Old men get grumpy, and when they’ve known each other for a lifetime, emotional slights and romantic rivalries can lead to a grudge feud that drags on for decades.
The basis of the 1993 film “Grumpy Old Men” has been deemed viable for the Broadway musical treatment with “Grumpy Old Men: The Musical,” now in its West Coast premiere courtesy La Mirada Theatre for the Performing Arts and McCoy Rigby Entertainment.
Producer Tom McCoy calls the new staging “a 49-state premiere” since the play’s 2018 U.S. debut occurred not in New York City but at the Ogunquit Playhouse in Maine, and director Matt Lenz has retained two stars from the original cast: Mark Jacoby in the Jack Lemmon role of John Gustafson and veteran Hal Linden as his cranky old dad (Burgess Meredith in the movie).
Music-directed by Benet Braun, the show’s score (by composer Neil Berg and lyricist Nick Meglin) is pro-forma, comprised of soft rock songs and ballads that are standard issue for any contemporary stage musical.
No, the real focus of “Grumpy” is the relationship between Jacoby’s John and Gregory North as Max Goldman, John’s lifelong frenemy.
Their interplay is detailed in Dan Remmes’ book, which closely follows the original Mark Steven Johnson screenplay but filters and sanitizes the movie’s stream of profanities and the vicious practical jokes next-door neighbors Max and John perpetrate on each other.
The fictional version of the tiny real-life town of Wabasha, Minn., brims with the kind of eccentric, zany figures that have populated musicals since the Golden Age to point of becoming staples, surrounding John and Max with a raft of sitcom-style small-town personalities.
Ariel Truax (Leslie Stevens), a sexy, free-spirited redhead, makes a flashy entrance by riding a yellow snowmobile onto the La Mirada stage. Her presence instantly warms up the frigid climes of the tiny community and its citizens, as well as the stage, with her ardent musical number “Heat Wave.”
When she moves in across the street from John and Max, it renews the romantic rivalry spawned during their youth. While John’s solo “When No One’s Around” pleasingly captures his having embraced a life of solitude, he begins to rethink this when he discovers he and Ariel, a college professor, have a mutual love of literature and the arts.
On its own terms, “Grumpy Old Men: The Musical” is the kind of fluffy, feel-good show that generally pleases the theater-going masses. Its good-natured tone lends it a similar feel to “The Full Monty,” as both depict older guys struggling to retain their self-images and sense of masculinity.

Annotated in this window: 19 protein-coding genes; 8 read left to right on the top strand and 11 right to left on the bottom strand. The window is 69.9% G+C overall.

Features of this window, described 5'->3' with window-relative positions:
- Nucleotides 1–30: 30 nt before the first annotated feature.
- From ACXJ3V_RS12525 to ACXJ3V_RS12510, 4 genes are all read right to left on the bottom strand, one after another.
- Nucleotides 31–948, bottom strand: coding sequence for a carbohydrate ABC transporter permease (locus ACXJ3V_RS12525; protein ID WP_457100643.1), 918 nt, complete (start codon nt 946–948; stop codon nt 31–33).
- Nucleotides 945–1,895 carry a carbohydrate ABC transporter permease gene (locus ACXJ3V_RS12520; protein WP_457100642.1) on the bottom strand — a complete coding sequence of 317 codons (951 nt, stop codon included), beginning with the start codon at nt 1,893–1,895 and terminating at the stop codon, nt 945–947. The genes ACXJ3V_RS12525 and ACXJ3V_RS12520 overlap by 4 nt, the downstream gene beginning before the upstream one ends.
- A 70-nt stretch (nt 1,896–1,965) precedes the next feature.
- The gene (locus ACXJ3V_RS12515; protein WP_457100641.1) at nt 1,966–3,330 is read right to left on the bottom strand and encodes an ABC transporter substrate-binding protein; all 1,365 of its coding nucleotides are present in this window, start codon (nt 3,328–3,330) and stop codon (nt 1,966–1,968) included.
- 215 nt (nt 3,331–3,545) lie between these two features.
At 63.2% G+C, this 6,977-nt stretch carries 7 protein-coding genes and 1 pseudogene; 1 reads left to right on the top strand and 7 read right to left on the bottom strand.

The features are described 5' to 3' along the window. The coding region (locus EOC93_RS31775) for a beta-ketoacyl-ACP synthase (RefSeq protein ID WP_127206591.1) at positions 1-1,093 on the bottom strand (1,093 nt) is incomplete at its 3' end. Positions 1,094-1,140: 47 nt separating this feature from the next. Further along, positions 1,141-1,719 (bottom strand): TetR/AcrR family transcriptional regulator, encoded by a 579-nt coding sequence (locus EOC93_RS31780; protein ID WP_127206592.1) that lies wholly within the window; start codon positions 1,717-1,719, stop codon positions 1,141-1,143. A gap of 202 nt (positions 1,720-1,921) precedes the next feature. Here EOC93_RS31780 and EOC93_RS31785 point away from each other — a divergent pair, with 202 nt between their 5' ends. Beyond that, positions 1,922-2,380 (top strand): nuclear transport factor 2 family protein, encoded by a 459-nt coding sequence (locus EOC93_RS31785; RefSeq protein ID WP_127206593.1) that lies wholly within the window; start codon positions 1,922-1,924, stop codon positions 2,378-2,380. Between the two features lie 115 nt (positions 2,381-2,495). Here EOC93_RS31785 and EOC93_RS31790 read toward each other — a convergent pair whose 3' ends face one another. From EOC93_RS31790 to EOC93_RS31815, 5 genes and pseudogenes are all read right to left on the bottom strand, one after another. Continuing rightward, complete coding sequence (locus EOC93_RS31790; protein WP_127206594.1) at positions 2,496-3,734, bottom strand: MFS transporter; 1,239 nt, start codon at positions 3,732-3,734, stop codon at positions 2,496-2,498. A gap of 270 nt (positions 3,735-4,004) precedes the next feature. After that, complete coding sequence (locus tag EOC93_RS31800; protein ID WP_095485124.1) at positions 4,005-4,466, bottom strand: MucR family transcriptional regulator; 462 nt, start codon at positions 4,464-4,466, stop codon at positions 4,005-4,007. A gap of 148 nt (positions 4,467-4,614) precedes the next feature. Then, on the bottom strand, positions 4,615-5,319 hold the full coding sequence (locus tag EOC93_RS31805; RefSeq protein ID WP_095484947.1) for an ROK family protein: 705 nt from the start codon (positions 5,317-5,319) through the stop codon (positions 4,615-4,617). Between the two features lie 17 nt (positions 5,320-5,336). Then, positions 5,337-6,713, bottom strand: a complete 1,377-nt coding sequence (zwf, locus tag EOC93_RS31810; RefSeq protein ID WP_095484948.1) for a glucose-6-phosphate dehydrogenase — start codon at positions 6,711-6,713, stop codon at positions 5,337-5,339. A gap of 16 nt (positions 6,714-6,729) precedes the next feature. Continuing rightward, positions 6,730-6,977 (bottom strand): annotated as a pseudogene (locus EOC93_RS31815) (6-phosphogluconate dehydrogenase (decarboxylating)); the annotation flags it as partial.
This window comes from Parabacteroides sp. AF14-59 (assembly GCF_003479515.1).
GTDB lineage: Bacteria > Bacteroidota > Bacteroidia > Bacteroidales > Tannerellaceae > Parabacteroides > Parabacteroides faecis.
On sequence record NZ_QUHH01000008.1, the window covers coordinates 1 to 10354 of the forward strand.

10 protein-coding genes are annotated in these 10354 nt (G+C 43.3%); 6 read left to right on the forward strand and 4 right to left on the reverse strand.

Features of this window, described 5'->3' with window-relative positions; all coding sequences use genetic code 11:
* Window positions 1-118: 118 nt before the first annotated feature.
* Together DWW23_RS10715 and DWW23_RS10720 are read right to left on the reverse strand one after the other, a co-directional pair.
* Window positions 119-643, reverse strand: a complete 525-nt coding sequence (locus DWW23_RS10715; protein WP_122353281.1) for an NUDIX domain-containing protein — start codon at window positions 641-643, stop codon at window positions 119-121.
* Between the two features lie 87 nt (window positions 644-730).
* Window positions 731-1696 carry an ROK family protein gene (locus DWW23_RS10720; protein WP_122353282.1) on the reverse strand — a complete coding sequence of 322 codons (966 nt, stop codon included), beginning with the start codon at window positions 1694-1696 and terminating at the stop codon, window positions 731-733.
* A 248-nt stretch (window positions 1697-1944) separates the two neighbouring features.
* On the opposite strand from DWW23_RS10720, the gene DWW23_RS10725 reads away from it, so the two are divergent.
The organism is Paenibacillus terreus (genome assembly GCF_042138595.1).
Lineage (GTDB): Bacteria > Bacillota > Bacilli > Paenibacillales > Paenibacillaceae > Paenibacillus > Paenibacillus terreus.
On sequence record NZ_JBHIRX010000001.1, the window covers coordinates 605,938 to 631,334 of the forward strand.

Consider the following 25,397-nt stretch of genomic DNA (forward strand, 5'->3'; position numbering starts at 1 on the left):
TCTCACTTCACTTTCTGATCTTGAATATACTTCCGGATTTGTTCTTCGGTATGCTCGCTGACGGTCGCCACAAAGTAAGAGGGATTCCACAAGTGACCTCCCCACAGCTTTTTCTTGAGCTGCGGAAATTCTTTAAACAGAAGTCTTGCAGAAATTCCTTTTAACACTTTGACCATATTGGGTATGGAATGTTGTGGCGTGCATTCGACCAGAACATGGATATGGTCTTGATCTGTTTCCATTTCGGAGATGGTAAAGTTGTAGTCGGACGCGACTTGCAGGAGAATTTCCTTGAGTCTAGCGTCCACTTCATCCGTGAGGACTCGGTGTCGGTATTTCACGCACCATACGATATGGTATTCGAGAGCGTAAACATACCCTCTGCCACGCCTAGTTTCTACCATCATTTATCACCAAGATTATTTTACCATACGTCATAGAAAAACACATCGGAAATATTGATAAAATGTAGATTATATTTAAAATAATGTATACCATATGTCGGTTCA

North’s bearded Max is mock-surly and often bombastic, his machismo played for laughs. By contrast, Jacoby tempers John’s sour loneliness with touching degrees of introspection.
Do John and Max really hate each other? Of course not – the sourpusses’ constant sparring is a sport that invigorates them, whether via one-word epithets (“moron,” “prick,” “pinhead,” “putz”) or zingers (“If you were any dumber, I’d water you,” “You wouldn’t know hard if you went over Viagra Falls,” “Your face makes onions cry”).
Only late in the day, triggered by a crisis, does Max reveal his true feelings toward John in North’s emotional solo “Family or Friend.”
In courting Ariel, Max is ultra-confident, whereas John proceeds with uncertainty. Jacoby makes this caution endearing as we watch a character who has always sold himself short and tended to settle for less. The appealing Stevens soft-pedals her character’s artsy nature and hippie-skippy wisdom as Ariel quotes authors and philosophers unknown to most Wabashans.
Linden, credited as a special guest star, spews less verbal profanity than his movie counterpart, wryly observing that in anyone’s life, “the first 90 years go by fast.” He fires off one-liners (like “I’m older than Moses” and “My prostate’s got stretch marks”) and some enjoyable comedic lyrics when giving son John advice on his sex life in the song “Life is All About Livin’.”
Also billed as a guest star, Cathy Rigby’s seemingly slow-witted Punky Olander dispenses ridiculous advice and silly anecdotes, winning us over with the solo “Your Own Home.”
In a subplot, John’s daughter Melanie (Ashley Moniz) and Max’s son Jacob (Craig McEldowney) cautiously toy with the idea of becoming a couple despite her dream to escape to Southern California’s perpetual sunshine and his desire to launch a career in law in New York City, plans expressed in the wistful duet “Parents and Paradise.”
The un-grumpiest of John and Max’s peers is Chuck, the affable old fella who runs the local bait shop and apothecary (drugstore). It’s an understated supporting role that in wonderful veteran actor Ken Page’s hands brims with life and joie de vivre, notably in the solo song “An Angel,” Chuck’s ode to Ariel.
April Nixon struts purposefully around town as Sandra Snyder, the I.R.S. agent gunning for John for his having made honest tax return errors – and sizzles in her flashy showcase number “Snyder Comes Along.”
If the show’s songs are notable, it’s not because of any inherent musical strengths in the score but instead thanks to Lenz’s performers and their chops. Each of the nine principal performers has at least one moment in the spotlight, and all nine are ably supported by the ensemble’s eight terrific members.
Their combined efforts showcase the mirth generated within us by watching gents react to aging by growing crankier and more verbally abusive by the moment.
Eric Marchese is a contributing writer for Arts & Culture at Voice of OC. He can be reached at email@example.com.